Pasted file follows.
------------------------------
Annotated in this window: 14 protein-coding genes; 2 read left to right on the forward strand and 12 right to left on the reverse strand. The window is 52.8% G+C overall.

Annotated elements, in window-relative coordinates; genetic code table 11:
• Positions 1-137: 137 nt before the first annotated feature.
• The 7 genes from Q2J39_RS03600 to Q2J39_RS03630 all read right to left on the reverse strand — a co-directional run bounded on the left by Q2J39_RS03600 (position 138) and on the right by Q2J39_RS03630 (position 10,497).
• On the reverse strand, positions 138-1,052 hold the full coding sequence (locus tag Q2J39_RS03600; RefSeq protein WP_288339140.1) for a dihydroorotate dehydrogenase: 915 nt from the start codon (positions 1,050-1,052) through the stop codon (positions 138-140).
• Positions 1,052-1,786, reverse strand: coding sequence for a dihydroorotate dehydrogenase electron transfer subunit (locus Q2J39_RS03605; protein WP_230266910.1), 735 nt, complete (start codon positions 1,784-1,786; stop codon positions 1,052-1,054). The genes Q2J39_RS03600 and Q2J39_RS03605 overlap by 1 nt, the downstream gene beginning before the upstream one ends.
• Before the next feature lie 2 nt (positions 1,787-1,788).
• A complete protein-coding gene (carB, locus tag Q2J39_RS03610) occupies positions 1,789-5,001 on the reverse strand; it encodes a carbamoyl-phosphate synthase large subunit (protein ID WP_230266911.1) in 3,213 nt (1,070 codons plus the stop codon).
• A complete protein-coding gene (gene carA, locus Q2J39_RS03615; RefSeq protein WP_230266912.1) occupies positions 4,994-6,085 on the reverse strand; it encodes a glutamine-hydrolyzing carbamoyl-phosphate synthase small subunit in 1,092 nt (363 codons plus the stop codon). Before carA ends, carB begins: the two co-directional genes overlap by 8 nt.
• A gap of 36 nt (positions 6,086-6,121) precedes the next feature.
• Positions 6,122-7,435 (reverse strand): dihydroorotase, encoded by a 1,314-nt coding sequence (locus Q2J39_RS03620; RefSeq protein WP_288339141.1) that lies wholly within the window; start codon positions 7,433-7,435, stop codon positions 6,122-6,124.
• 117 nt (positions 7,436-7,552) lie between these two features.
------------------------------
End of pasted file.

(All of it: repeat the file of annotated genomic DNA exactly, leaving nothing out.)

Annotated in this window: 14 protein-coding genes; 2 read left to right on the forward strand and 12 right to left on the reverse strand. The window is 52.8% G+C overall.

Annotated elements, in window-relative coordinates; genetic code table 11:
• Positions 1-137: 137 nt before the first annotated feature.
• The 7 genes from Q2J39_RS03600 to Q2J39_RS03630 all read right to left on the reverse strand — a co-directional run bounded on the left by Q2J39_RS03600 (position 138) and on the right by Q2J39_RS03630 (position 10,497).
• On the reverse strand, positions 138-1,052 hold the full coding sequence (locus tag Q2J39_RS03600; RefSeq protein WP_288339140.1) for a dihydroorotate dehydrogenase: 915 nt from the start codon (positions 1,050-1,052) through the stop codon (positions 138-140).
• Positions 1,052-1,786, reverse strand: coding sequence for a dihydroorotate dehydrogenase electron transfer subunit (locus Q2J39_RS03605; protein WP_230266910.1), 735 nt, complete (start codon positions 1,784-1,786; stop codon positions 1,052-1,054). The genes Q2J39_RS03600 and Q2J39_RS03605 overlap by 1 nt, the downstream gene beginning before the upstream one ends.
• Before the next feature lie 2 nt (positions 1,787-1,788).
• A complete protein-coding gene (carB, locus tag Q2J39_RS03610) occupies positions 1,789-5,001 on the reverse strand; it encodes a carbamoyl-phosphate synthase large subunit (protein ID WP_230266911.1) in 3,213 nt (1,070 codons plus the stop codon).
• A complete protein-coding gene (gene carA, locus Q2J39_RS03615; RefSeq protein WP_230266912.1) occupies positions 4,994-6,085 on the reverse strand; it encodes a glutamine-hydrolyzing carbamoyl-phosphate synthase small subunit in 1,092 nt (363 codons plus the stop codon). Before carA ends, carB begins: the two co-directional genes overlap by 8 nt.
• A gap of 36 nt (positions 6,086-6,121) precedes the next feature.
• Positions 6,122-7,435 (reverse strand): dihydroorotase, encoded by a 1,314-nt coding sequence (locus Q2J39_RS03620; RefSeq protein WP_288339141.1) that lies wholly within the window; start codon positions 7,433-7,435, stop codon positions 6,122-6,124.
• 117 nt (positions 7,436-7,552) lie between these two features.